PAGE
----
During the pandemic, we’ve gotten a taste of what true entrepreneurship can accomplish in Philadelphia. The growth of a number of creative outdoor streeteries magically saved the restaurant industry. And now in true Philadelphia style, some politicians are in danger of screwing with success.
The bill that authorizes the building of the outdoor dining structures is set to expire by the end of the year. You would think that a measure that rescued an important part of the city’s economy would be universally accepted. You would think wrong. This is Philly, where some folks spend all their time griping. The City of Brotherly Malcontents.
The bill introduced by Councilman Allan Domb would make the streeteries permanent within certain guidelines intended to address safety and street access. Council President Darrell Clarke’s bill would grant a six-month extension to come up with a public process to vet the structures. Domb says he’s open to suggestions. Claims that he can see both bills being passed by Council. At first glance, you might think the bills are complementary, not competing. I’m not so sure.
In this city, it’s often what’s NOT being discussed that is really important. In this case, it’s something called “councilmanic prerogative.” Clarke’s bill appears to preserve the unofficial right of each Council member to approve what happens in his or her district. Domb’s bill appears to transfer that power, in the case of streeteries, to the mayor. My money is on Council retaining its prerogative because politicians don’t normally give up power. Not in Philly. Not anywhere.
My money is also on “temporary” winning out over “permanent.” Permanent is so permanent, you know. Clarke says his temporary extension (think June 30) would allow Council to call witnesses and experts to testify about the accessibility of streeteries to the disabled and the impact of the loss of bike lanes and parking places. Anyone think that come June 30, another extension might be needed to allow for all the complaints to be aired? Raise your hand. Deliberations about bike lanes and parking spots in this city can fill a lifetime. But, the vagaries of the economy don’t allow for much delay beyond extended hearings.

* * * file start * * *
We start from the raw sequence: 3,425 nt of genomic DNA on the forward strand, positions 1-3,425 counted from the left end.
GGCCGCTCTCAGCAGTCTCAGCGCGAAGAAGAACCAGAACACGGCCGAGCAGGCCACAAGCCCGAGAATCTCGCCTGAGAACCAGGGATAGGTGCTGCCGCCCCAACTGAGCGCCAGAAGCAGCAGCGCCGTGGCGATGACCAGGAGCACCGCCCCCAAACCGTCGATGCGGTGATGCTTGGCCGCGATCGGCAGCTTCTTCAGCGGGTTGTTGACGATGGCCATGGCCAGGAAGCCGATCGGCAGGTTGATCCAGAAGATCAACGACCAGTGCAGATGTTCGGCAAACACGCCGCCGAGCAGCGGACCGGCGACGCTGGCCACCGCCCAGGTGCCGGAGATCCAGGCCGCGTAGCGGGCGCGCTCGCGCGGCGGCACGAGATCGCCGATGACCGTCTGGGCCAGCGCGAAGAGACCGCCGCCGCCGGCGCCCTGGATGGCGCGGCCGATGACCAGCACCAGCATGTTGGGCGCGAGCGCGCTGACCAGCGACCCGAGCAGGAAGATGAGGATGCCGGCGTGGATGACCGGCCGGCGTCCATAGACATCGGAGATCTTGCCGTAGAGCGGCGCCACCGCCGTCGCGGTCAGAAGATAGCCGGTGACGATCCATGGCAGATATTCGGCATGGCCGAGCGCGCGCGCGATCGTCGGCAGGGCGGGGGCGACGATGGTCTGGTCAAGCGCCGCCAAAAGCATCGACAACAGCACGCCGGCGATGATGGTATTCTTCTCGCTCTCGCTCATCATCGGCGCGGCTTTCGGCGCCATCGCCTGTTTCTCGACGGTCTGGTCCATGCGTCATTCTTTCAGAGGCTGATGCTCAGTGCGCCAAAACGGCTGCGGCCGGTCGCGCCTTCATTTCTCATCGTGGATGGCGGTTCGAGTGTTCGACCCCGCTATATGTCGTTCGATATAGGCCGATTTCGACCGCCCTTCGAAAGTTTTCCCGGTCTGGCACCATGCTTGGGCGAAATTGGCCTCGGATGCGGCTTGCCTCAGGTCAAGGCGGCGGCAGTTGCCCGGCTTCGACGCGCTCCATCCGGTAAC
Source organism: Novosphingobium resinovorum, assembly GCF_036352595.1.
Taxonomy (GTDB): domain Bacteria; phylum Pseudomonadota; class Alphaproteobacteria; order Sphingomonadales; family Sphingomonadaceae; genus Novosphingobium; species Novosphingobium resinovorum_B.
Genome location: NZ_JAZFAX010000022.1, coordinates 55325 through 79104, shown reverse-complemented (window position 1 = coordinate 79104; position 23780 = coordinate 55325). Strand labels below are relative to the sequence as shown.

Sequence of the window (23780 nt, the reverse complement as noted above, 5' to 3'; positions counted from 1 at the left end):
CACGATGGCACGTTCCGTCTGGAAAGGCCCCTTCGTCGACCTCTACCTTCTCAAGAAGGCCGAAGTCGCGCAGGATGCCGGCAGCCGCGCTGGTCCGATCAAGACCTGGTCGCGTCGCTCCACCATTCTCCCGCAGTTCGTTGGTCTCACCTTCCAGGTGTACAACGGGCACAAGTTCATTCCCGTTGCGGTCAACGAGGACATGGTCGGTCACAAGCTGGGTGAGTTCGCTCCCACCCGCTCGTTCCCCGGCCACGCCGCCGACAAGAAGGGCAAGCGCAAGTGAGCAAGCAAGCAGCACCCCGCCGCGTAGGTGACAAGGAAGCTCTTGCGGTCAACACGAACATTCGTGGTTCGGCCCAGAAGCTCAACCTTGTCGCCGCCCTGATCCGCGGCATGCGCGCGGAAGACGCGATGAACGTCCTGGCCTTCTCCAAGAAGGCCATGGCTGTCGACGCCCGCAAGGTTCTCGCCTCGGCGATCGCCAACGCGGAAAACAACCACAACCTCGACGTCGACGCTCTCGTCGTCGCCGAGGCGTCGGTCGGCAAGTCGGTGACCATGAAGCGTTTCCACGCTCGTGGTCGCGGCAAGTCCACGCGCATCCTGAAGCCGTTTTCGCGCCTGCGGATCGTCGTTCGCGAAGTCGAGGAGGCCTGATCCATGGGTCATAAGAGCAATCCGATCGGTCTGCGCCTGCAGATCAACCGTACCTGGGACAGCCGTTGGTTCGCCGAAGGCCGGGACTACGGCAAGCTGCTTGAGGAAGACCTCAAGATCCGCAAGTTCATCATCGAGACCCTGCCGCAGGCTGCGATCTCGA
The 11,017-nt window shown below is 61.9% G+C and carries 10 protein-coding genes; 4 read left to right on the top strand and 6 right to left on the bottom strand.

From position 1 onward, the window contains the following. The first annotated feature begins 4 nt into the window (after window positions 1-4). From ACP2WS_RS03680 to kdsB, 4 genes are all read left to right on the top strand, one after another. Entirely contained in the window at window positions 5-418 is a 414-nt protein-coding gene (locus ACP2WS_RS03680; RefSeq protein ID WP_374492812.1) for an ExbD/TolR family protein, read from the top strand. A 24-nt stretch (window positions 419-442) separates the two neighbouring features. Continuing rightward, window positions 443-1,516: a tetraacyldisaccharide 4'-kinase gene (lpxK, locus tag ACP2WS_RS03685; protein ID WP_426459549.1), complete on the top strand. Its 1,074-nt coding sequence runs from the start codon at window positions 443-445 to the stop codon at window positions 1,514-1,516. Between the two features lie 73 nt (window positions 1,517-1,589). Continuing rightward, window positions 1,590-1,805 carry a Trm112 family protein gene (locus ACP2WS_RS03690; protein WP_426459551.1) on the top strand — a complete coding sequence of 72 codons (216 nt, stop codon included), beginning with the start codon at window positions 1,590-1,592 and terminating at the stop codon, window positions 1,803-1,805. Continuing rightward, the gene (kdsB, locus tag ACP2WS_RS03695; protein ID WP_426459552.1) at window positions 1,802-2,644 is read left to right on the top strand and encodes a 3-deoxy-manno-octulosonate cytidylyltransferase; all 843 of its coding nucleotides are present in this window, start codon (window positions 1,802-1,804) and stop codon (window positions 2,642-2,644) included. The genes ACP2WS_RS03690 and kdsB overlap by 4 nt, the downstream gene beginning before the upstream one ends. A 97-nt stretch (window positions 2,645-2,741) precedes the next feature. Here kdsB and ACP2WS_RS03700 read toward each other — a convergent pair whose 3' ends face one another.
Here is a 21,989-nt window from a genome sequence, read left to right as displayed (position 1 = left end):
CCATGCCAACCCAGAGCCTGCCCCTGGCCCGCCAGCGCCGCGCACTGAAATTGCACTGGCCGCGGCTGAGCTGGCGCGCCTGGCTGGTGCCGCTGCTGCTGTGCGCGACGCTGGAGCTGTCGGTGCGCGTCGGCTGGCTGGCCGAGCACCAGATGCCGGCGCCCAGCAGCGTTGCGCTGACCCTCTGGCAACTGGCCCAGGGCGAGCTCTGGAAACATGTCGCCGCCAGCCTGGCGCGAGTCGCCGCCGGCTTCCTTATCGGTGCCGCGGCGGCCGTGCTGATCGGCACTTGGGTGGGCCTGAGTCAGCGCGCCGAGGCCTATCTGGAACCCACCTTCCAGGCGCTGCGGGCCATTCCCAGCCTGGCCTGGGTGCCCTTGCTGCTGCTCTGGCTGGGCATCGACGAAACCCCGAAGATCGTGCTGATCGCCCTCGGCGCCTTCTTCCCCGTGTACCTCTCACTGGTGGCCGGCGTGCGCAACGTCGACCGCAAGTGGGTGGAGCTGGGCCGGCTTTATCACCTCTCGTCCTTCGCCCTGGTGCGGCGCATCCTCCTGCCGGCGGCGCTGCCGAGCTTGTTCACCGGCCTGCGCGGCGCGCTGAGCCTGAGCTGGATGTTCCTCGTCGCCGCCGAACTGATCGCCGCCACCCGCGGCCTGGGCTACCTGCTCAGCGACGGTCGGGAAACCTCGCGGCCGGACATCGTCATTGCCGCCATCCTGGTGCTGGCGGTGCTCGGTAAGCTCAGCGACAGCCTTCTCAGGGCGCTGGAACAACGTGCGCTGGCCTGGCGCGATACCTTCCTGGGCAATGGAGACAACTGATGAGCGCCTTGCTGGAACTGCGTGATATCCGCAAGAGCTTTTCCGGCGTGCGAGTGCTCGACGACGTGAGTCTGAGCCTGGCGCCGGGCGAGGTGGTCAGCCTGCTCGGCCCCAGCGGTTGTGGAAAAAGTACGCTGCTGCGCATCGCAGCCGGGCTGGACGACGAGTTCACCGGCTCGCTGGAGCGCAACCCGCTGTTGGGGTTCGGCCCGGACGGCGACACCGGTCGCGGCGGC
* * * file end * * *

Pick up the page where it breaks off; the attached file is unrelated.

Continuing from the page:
A business can only operate at a profit if it can reasonably predict the future. Let’s face it. The cold weather is already here. Business won’t begin booming again at the outdoor streeteries until next spring. By that time, the six-month extension will have almost expired.
An architectural writer for the INQUIRER has endorsed a temporary extension. She expresses the need for more detail in Domb’s bill. Here’s what’s required of streeteries in that bill:
Leave 6 feet of space on the sidewalk in order for people to pass
Have a barrier to keep diners safe from traffic
Be located 10 feet or more from a crosswalk or pedestrian street crossing curb cut
Be ramp accessible
Not include mobile advertisements
Cannot use space now designated for bike lanes or travel lanes
Would be capped at the number of indoor dining seats in a restaurant
Allowed to operate Sunday to Thursday between 7 a.m. and 10 a.m., and 7 a.m. to 11 p.m. on Fridays and Saturdays.
Domb is quoted as saying that making streeteries a permanent part of the city dining scene would enhance the city in a “new and more exciting” way. My wife and I can attest that Domb is not tossing out hyperbole. The streeteries on 18th Street or on the strip on 13th Street between Chestnut and Walnut are perfect examples of what Domb is talking about. The city around those areas has come alive with excitement, especially on weekend nights. The passing parade of humanity is like an urban version of the boardwalk at the shore. Dining across from the Academy of Music, you feel as if you’re part of the adventure of opening night as the concert or theater crowd mills about. You feel the buzz of a new and different Philadelphia dining experience. Is it perfect? No. Can it be improved? Yes.
While being overall in favor of making the streeteries permanent, the Inquirer columnist claims that Domb’s bill fails to address “many crucial issues” ranging from safety protocols to sight lines. She also believes that the $200 charge restaurant owners would be required to pay for the privilege of operating on public streets is too low. She hints that Clarke views the streeteries more as “nuisances” than economic and social improvement. In addition, the article suggests that because the Planning Commission is involved, a successful compromise is unlikely. The same planning commission that rejected Domb’s bill in October, calling it “flawed.”
Thus, the danger signs that what should be a win-win proposition for Philadelphia may yet become another contentious political football. The more delay, the more time for the skeptics and malcontents to mount their opposition. Domb’s bill is not “flawed” so much as incomplete. You want to make the city’s streeteries better, I’m with you. But if the six-month delay is just a way to kill the measure, count me out.